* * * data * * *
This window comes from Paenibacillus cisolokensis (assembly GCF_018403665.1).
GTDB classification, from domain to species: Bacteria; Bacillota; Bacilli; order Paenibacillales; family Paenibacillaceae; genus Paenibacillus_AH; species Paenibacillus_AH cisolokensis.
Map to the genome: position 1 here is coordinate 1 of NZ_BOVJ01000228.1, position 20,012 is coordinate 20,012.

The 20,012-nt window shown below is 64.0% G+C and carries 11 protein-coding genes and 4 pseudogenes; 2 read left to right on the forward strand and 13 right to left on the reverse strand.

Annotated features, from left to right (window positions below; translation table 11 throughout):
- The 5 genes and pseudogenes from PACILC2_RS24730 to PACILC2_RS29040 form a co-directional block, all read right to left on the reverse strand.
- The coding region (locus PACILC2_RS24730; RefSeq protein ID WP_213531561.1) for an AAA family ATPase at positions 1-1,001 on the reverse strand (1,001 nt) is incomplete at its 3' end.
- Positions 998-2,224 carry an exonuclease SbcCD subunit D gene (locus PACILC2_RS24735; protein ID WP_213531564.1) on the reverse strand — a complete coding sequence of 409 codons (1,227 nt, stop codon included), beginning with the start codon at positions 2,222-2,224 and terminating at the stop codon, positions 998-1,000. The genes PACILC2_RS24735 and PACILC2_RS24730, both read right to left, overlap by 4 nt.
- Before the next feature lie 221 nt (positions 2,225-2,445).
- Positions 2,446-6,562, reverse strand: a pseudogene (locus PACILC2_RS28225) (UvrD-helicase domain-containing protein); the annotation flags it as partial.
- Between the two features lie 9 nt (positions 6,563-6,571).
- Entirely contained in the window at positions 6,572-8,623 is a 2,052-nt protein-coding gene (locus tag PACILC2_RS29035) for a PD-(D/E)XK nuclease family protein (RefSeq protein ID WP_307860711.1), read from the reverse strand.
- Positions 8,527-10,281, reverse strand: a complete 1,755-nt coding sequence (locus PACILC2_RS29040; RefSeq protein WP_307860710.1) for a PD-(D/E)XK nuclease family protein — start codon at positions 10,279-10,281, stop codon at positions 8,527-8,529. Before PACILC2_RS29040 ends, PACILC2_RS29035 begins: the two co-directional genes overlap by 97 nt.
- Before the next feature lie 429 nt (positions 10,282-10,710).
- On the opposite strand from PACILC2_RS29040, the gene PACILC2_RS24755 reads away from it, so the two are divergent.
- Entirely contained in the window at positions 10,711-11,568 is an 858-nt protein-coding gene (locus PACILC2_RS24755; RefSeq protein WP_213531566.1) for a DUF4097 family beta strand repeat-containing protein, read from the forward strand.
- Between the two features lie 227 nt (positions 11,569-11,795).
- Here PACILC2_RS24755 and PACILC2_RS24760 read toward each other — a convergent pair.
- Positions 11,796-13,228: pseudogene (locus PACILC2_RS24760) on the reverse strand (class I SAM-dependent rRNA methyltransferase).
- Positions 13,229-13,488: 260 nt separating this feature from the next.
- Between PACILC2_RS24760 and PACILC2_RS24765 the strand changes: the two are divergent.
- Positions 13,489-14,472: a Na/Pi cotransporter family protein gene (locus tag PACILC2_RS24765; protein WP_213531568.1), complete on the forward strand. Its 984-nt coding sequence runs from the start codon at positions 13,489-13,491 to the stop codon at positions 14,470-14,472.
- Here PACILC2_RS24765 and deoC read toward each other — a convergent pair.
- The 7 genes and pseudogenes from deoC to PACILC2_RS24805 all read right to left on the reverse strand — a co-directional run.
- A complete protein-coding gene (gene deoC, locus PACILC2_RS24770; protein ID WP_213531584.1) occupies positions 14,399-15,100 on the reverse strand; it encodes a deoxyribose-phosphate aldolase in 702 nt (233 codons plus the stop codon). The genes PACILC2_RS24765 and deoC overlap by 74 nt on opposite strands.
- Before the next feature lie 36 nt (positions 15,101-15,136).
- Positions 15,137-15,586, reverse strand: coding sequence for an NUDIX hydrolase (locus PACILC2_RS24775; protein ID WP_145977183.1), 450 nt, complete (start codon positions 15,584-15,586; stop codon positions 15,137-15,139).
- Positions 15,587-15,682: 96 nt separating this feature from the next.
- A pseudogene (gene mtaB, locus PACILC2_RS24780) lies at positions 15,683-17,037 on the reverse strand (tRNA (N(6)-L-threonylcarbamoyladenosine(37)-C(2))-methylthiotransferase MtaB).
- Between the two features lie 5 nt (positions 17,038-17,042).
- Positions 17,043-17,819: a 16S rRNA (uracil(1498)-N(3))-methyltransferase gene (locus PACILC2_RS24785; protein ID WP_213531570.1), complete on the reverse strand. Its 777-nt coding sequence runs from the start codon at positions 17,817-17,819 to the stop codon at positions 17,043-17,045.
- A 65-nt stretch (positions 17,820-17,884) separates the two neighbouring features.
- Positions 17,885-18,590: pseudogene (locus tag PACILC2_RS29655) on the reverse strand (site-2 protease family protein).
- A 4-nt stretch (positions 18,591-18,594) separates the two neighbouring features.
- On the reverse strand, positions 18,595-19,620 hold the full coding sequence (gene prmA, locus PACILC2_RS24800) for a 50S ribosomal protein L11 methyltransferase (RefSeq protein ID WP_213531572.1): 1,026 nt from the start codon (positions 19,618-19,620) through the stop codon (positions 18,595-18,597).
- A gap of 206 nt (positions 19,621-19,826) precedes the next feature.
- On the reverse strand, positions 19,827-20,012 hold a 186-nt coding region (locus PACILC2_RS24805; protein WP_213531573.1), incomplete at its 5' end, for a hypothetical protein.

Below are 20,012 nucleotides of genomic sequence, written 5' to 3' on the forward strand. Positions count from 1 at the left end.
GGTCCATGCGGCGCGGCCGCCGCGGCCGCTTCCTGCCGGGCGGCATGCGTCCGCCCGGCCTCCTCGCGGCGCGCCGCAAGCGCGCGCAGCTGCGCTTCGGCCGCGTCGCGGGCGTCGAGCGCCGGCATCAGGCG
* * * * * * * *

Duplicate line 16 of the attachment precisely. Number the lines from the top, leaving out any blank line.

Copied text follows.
- Entirely contained in the window at positions 10,711-11,568 is an 858-nt protein-coding gene (locus PACILC2_RS24755; RefSeq protein WP_213531566.1) for a DUF4097 family beta strand repeat-containing protein, read from the forward strand.